The stock market closed lower after climbing in early trading as enthusiasm over the U.S. Gross Domestic Product (GDP) faded and the signs of risk aversion returned.
The S&P 500 Index closed at 1,073.79, down 10.74 points, or 0.99 percent. The Dow Jones Industrial Average lost 0.55 percent to trade at 10,054.61 and the tech heavy Nasdaq Composite Index plunged 1.45 percent to close at 2,147.35.
Tech stocks once again led the decline for the market. Microsoft (Nasdaq:MSFT), despite reporting record earnings last night, was the biggest decliner of the Dow, dropping 3.36 percent. Rival Apple (Nasdaq:AAPL) also plunged, losing 3.60 percent.
Basic materials stocks also suffered as confidence in the economy waned. The Dow Jones U.S. Basic Materials Index dropped 2.49 percent.
During the morning session, the S&P 500 initially surged to a high above 1096 as Wall Street responded favorably to the GDP report.
Similarly, European shares rallied in anticipation of the GDP and continued to rally shortly afterwards. However, optimism began fading around 10:30 am New York time, as both the German DAX and UK FTSE 100 Index began to reverse their gains, although both indices managed closed up for the day.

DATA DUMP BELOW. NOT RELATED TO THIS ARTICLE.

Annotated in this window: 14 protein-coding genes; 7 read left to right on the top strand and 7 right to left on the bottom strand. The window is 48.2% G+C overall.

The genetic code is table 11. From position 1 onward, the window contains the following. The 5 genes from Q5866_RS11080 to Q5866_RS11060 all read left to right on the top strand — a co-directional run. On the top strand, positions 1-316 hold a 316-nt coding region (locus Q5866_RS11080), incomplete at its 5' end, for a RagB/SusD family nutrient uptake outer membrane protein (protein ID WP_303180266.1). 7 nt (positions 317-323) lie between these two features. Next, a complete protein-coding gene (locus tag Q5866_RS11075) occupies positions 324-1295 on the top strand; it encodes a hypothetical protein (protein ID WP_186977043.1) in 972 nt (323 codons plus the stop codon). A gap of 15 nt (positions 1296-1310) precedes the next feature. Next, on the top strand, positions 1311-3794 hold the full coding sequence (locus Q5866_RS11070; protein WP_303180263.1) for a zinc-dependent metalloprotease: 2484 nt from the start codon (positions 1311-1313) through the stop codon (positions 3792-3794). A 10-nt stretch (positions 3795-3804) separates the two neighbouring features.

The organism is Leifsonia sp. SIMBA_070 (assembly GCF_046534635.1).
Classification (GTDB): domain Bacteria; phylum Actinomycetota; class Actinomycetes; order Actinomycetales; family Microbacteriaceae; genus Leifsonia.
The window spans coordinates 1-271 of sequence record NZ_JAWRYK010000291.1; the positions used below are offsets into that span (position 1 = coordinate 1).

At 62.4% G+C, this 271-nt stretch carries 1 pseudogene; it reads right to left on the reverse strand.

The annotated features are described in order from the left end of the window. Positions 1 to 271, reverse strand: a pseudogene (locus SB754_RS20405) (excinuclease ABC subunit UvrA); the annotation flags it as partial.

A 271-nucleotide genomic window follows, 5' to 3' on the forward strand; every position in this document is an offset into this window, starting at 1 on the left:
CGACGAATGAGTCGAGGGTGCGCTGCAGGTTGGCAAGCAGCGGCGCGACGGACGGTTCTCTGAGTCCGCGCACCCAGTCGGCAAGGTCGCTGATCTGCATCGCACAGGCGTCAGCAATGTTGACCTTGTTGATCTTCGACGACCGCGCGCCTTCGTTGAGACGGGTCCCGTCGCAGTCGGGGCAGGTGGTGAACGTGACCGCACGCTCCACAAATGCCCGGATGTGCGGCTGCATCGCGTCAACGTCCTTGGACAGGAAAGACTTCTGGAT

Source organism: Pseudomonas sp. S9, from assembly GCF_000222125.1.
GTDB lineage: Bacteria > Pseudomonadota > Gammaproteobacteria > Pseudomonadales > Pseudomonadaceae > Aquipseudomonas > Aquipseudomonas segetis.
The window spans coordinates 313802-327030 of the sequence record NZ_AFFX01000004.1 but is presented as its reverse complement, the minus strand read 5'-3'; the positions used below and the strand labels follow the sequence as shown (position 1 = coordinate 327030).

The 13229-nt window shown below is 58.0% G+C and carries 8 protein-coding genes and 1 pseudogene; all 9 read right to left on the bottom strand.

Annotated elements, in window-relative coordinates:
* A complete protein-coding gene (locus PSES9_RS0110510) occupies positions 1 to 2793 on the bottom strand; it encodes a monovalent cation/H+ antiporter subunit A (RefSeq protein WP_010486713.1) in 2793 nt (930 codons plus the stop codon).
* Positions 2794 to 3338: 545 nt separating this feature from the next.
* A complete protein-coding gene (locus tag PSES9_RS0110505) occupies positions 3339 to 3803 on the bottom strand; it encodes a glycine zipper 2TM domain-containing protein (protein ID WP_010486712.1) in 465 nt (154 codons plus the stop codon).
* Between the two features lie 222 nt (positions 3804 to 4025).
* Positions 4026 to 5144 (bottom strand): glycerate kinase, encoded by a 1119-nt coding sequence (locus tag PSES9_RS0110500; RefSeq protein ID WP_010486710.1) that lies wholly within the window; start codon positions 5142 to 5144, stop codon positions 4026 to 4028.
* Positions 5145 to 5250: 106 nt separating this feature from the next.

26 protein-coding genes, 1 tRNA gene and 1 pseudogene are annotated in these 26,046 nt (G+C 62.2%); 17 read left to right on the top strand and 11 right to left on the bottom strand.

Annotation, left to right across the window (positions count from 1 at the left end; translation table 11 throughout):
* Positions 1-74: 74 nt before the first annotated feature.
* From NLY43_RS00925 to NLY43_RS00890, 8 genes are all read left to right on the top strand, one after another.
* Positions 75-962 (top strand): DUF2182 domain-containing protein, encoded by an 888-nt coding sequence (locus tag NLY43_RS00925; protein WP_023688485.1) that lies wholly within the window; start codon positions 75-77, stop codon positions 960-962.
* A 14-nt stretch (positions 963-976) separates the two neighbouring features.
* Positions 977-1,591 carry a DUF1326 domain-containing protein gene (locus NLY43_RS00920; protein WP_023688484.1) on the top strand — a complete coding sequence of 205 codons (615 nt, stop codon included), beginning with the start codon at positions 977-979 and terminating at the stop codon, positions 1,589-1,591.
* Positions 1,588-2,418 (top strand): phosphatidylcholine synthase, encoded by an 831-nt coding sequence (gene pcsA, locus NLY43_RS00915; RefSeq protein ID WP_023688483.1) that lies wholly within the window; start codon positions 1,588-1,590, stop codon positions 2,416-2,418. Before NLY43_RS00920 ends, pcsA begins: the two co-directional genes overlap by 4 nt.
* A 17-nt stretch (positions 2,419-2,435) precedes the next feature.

The Chicago Board of Exchange's Volatility Index, VIX, which measures the implied volatility of S&P 500 options, rallied from a low of 22.1 percent at 10:34 am to trade at 24.6 around 3:00 p.m.
Yields for U.S. Treasury securities of various maturities also peaked around the opening of the New York session and then dropped lower. Lower yields indicate that investors are bidding up the price of Treasury securities. Investors consider them as safe haven assets.
The U.S. gross domestic product, which grew at an annual rate of 5.7 percent in the fourth quarter of 2009, rose at the fastest pace since 2003, according to a government report released today at 8:30 a.m.
Private business shed inventories by $33.5 billion in the fourth quarter versus a reduction of $139.2 billion in the third quarter. While private inventories are still decreasing on an absolute level, they are decreasing at a dramatically slower pace.
The U.S. Department of Commerce counted this slowing reduction as growth; of the 5.7 percent growth in GDP, 3.4 percent was attributed to this change in private inventories.
The report also showed that consumption rose at a slower pace in the fourth quarter and the consumption of durable goods decreased 0.9 percent.